Coach Kim Raisner was disqualified from the Olympics after she was captured hitting horse Saint Boy with her fist while trying to assist German rider Annika Schleu, who was struggling to get the horse to trot and jump during the women’s show jumping event on 6 August.
In addition to widespread criticism of Raisner’s behaviour, Schleu also faced backlash from Olympic viewers for her use of a whip as she tried to begin her round during the Games.
On Friday, the Big Bang Theory actor addressed the incident on her Instagram Stories, where she described it as a “disgrace” and revealed that she would “buy that horse outright” to “show it the life it should have”.
“I feel it’s my duty and heart to comment on this disgrace… this is not Olympic show jumping. This is a disgusting classless abusive representation of our sport in so many ways. This team should be ashamed of themselves,” Cuoco wrote alongside a photo of Schleu, who could be seen crying while struggling to get Saint Boy to jump.
The actor, who is also an avid equestrian and is married to horse trainer Karl Cook, then continued: “You and your team did not do your country proud or this sport. You make us look bad. Shame on you and godspeed to any animal that comes in contact with you.”
In another post, Cuoco said the behaviour displayed at the Olympics by Raisner, who was also reportedly heard telling Schleu to hit the horse harder, and the athlete, was “disgusting on all levels”.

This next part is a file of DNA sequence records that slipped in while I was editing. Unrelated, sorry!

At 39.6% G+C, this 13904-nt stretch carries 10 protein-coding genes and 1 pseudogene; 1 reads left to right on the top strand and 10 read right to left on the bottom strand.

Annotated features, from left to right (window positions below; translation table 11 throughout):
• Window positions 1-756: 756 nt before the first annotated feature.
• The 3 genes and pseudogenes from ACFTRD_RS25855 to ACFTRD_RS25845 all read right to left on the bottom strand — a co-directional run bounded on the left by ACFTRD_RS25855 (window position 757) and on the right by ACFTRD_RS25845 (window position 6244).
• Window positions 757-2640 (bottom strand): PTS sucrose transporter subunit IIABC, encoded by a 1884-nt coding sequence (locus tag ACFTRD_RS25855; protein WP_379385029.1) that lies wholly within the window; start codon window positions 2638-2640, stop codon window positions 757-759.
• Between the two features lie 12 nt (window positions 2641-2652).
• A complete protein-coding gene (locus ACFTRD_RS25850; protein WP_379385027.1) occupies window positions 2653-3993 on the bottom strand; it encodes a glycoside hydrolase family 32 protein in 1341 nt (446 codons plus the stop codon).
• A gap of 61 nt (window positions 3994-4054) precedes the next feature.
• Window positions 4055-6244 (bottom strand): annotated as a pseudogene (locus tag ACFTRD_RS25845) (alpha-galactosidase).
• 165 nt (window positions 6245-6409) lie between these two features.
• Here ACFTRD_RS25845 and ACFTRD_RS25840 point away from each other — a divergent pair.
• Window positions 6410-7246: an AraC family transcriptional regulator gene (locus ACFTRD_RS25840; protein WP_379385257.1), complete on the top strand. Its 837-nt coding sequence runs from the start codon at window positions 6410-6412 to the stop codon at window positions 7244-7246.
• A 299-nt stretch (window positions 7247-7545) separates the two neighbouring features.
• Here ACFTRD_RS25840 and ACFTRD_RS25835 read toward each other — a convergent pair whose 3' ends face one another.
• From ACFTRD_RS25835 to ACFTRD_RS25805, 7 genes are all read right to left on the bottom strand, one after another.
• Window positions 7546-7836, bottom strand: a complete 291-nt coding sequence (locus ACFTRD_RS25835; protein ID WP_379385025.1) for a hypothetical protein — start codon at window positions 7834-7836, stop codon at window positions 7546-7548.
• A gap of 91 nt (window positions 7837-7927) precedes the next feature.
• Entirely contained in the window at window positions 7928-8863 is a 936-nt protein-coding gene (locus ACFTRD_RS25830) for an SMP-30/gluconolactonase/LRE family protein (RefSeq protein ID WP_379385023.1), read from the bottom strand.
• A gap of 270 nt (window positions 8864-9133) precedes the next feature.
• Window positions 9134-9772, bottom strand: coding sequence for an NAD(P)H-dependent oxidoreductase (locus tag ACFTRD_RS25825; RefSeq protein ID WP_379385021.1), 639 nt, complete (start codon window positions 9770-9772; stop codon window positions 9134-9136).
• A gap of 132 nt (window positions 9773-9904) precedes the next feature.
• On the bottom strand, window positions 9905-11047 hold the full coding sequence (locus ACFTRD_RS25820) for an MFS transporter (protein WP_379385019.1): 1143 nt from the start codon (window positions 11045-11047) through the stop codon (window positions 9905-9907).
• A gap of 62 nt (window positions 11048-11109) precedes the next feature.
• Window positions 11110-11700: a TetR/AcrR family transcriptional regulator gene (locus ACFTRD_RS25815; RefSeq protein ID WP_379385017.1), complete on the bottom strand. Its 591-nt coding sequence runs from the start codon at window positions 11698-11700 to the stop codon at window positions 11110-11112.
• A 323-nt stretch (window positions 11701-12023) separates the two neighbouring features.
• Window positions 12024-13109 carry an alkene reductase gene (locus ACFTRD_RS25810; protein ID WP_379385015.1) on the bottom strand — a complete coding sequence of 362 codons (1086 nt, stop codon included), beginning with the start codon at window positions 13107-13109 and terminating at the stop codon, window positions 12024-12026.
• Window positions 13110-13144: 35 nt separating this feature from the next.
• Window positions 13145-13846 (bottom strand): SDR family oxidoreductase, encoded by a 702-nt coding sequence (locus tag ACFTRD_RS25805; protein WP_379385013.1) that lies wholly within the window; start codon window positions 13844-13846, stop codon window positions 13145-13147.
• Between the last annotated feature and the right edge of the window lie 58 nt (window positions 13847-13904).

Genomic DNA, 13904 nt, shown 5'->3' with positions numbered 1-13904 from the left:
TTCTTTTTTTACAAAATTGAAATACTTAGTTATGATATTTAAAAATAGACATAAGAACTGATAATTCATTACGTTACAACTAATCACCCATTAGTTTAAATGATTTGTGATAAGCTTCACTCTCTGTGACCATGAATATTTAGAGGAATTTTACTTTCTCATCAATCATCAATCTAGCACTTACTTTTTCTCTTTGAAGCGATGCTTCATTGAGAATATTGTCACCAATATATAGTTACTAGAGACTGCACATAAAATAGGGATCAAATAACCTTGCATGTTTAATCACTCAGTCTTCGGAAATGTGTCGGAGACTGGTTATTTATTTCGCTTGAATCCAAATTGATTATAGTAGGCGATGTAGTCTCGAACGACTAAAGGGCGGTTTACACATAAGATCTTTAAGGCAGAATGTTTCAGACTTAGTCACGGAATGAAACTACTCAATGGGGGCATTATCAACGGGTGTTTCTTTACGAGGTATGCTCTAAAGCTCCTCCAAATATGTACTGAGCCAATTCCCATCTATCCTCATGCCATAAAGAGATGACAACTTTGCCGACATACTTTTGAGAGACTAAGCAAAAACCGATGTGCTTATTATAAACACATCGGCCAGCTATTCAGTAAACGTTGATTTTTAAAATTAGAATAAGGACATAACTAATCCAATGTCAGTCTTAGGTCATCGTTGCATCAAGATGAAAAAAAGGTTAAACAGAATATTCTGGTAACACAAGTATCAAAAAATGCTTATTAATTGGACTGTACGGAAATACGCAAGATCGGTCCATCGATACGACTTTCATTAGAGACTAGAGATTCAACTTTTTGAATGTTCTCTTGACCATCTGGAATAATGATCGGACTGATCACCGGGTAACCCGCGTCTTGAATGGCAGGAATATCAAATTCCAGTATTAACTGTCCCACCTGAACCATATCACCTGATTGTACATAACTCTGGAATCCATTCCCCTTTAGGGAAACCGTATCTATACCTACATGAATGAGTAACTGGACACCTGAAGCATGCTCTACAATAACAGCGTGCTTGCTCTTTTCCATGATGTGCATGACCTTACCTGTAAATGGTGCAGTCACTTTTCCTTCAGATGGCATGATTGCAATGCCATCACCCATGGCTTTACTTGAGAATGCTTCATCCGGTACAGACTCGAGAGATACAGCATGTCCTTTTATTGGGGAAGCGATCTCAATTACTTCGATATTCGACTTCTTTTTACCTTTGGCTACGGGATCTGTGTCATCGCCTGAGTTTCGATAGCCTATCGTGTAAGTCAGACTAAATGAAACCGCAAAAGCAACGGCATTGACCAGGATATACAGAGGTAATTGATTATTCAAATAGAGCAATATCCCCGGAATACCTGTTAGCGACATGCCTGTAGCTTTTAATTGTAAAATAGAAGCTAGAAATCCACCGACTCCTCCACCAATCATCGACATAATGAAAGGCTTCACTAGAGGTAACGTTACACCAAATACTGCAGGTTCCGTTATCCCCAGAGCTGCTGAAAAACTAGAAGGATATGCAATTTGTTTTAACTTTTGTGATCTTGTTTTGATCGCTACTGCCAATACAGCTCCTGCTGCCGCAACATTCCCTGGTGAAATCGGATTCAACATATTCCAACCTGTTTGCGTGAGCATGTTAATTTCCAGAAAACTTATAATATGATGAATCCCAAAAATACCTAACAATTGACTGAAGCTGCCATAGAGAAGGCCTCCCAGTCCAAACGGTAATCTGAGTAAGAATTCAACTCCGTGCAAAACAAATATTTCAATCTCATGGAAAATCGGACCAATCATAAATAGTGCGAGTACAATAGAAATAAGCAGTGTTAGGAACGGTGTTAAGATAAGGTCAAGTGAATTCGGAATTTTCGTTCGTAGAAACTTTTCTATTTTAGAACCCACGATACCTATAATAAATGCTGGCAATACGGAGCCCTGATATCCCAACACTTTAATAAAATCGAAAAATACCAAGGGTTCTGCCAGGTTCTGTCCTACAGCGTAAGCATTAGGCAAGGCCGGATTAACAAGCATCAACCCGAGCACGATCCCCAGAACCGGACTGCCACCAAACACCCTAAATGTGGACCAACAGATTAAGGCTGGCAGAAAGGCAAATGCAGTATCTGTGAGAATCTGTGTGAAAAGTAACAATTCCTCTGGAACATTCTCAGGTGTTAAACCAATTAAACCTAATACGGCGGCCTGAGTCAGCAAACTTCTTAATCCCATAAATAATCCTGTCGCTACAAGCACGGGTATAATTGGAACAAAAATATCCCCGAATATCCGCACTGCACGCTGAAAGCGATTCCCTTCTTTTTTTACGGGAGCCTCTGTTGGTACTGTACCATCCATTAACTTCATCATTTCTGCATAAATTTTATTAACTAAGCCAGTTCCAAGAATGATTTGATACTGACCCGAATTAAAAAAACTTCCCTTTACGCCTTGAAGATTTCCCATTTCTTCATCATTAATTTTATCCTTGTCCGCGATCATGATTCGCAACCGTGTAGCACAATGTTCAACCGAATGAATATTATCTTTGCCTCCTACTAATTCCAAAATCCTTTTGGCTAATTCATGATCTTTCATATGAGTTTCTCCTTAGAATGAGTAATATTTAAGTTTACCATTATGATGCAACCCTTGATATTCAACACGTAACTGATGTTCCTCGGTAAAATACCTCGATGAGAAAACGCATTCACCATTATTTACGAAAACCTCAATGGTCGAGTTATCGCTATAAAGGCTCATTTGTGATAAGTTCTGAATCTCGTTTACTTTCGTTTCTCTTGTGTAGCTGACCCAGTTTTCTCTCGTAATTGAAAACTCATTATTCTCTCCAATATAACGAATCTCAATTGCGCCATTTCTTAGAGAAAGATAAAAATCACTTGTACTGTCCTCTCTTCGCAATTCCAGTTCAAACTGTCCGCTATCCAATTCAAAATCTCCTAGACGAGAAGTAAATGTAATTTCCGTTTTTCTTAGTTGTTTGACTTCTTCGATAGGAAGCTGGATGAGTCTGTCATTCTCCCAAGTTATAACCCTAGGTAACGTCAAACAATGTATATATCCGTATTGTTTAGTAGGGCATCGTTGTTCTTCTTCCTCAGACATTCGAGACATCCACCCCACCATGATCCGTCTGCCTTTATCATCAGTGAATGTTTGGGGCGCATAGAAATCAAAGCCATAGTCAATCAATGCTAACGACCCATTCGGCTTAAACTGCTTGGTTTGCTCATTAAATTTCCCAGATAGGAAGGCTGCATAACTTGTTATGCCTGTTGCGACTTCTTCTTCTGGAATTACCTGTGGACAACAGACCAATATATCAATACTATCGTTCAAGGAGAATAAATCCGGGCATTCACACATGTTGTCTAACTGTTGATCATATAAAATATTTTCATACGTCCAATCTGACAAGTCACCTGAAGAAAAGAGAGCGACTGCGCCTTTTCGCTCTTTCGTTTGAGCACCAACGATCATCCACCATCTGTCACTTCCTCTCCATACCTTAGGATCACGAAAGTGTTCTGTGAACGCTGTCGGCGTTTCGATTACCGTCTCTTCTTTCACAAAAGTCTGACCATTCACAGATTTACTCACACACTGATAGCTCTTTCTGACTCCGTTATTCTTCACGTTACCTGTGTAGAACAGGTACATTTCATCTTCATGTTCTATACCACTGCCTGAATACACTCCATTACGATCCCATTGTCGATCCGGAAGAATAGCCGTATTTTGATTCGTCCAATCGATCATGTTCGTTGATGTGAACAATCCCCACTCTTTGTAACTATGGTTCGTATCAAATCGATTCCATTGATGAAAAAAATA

“This is not our sport. This does not represent our sport. This rider and her ‘trainer’ are a disgrace. I’ll buy that horse outright and show it the life it should have,” Cuoco continued. “Name your price.”
In follow-up posts, The Flight Attendant star confirmed that she was serious about her offer to buy Saint Boy, with the 35-year-old sharing a screenshot of a news report about her claim and adding: “Oh I wasn’t kidding.”
Following the incident at the Tokyo Games, modern pentathlon’s world governing body, UIPM, announced it would be launching a review into the women’s show jumping event.
In a statement, the UIPM also said it would be reinforcing the “importance of horse welfare and athlete safety across the entire global competition structure” and that it “regrets the trauma suffered by Saint Boy in this high-profile incident”.
Join our commenting forum
Join thought-provoking conversations, follow other Independent readers and see their replies